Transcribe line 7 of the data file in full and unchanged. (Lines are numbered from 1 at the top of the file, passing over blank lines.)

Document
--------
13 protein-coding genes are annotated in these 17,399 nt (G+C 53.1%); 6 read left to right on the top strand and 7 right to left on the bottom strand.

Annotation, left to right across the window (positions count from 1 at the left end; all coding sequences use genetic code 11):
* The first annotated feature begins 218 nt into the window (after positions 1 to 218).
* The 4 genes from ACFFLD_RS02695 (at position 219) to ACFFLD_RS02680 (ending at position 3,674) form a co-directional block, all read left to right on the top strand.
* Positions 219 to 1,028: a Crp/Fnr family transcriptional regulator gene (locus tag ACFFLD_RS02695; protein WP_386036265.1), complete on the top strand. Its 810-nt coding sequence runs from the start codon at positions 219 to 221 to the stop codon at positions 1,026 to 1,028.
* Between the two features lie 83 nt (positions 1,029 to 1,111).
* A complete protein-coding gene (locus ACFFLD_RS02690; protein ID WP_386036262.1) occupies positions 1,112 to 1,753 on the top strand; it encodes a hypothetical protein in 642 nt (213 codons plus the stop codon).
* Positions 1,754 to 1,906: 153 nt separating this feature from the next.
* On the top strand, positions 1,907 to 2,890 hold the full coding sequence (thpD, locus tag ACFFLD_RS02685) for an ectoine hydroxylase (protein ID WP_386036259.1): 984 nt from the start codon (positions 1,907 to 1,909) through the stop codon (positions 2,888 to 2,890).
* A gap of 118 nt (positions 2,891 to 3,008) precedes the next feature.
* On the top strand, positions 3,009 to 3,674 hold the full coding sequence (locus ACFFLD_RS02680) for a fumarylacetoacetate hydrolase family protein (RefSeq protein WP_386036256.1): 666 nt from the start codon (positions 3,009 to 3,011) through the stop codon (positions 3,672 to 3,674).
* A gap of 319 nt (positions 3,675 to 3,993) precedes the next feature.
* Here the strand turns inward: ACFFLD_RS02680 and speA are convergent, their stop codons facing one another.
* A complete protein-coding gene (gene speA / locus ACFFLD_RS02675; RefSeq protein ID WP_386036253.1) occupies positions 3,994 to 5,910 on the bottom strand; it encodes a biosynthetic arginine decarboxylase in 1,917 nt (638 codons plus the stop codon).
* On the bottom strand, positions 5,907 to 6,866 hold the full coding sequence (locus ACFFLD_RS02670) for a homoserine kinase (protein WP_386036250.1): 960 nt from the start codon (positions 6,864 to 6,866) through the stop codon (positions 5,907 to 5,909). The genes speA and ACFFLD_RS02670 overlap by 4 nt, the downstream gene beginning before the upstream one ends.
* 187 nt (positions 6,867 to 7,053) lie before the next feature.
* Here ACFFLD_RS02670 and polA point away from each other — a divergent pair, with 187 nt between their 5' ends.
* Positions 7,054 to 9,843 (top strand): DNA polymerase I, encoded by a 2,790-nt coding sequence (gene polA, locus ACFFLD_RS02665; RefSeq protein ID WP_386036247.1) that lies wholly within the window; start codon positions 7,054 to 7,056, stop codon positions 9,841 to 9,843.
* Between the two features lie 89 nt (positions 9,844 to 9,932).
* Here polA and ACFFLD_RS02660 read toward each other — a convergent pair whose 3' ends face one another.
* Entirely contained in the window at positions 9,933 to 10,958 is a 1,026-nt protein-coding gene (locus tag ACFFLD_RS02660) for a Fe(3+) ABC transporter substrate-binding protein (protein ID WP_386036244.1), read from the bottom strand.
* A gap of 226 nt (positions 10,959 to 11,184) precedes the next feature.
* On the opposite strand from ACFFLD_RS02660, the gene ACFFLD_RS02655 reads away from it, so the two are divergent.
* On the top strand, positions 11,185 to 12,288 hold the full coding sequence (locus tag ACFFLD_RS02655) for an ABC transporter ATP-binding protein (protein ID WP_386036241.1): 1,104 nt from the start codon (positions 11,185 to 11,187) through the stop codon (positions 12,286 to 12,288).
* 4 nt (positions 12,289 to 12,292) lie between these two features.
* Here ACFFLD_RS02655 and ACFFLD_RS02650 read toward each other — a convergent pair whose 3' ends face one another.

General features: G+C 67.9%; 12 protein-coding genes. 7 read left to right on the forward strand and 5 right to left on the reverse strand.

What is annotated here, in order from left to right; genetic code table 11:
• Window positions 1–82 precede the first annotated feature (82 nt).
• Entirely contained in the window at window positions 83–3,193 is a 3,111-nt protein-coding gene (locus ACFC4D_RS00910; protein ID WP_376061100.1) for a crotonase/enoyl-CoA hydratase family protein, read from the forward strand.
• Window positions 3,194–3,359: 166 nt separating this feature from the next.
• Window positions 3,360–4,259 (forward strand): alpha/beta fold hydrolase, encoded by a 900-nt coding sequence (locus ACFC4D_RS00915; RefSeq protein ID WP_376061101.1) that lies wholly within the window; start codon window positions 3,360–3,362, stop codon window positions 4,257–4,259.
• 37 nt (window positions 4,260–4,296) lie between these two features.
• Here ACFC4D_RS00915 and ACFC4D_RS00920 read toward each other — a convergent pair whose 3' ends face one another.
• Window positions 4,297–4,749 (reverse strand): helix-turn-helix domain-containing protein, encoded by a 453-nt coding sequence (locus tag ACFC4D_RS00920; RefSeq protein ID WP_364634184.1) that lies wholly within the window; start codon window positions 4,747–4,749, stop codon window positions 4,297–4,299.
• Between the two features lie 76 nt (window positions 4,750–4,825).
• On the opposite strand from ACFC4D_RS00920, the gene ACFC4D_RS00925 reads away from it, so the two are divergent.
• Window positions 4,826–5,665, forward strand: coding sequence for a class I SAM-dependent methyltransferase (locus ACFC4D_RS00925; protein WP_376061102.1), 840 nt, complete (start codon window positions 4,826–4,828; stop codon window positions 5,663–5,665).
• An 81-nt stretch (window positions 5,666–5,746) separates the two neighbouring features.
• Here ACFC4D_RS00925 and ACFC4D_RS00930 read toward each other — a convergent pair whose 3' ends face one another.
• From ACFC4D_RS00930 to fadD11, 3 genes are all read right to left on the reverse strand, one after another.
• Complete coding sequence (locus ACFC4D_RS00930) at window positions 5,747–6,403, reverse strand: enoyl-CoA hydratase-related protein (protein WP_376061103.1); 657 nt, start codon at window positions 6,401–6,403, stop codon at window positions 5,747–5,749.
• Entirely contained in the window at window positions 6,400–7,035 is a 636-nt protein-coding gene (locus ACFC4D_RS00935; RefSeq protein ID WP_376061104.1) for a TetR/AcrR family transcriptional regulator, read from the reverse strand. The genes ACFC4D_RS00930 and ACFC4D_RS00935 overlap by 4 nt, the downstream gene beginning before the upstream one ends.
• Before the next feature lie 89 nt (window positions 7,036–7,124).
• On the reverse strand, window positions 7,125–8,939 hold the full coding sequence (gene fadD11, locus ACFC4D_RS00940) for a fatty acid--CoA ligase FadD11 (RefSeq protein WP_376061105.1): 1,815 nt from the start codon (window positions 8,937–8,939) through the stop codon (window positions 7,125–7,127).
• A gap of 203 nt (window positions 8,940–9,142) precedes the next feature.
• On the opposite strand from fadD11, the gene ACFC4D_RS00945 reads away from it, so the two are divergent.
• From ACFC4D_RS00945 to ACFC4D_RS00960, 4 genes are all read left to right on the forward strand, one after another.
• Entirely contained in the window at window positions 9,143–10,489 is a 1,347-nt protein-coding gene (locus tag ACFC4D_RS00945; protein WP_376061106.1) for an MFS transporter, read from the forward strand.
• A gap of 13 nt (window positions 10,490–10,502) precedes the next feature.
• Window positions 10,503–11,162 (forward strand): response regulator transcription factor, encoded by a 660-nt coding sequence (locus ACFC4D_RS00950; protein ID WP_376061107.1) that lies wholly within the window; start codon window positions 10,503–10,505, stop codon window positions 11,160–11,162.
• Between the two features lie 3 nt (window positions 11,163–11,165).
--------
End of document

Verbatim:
* A complete protein-coding gene (locus ACFFLD_RS02690; protein ID WP_386036262.1) occupies positions 1,112 to 1,753 on the top strand; it encodes a hypothetical protein in 642 nt (213 codons plus the stop codon).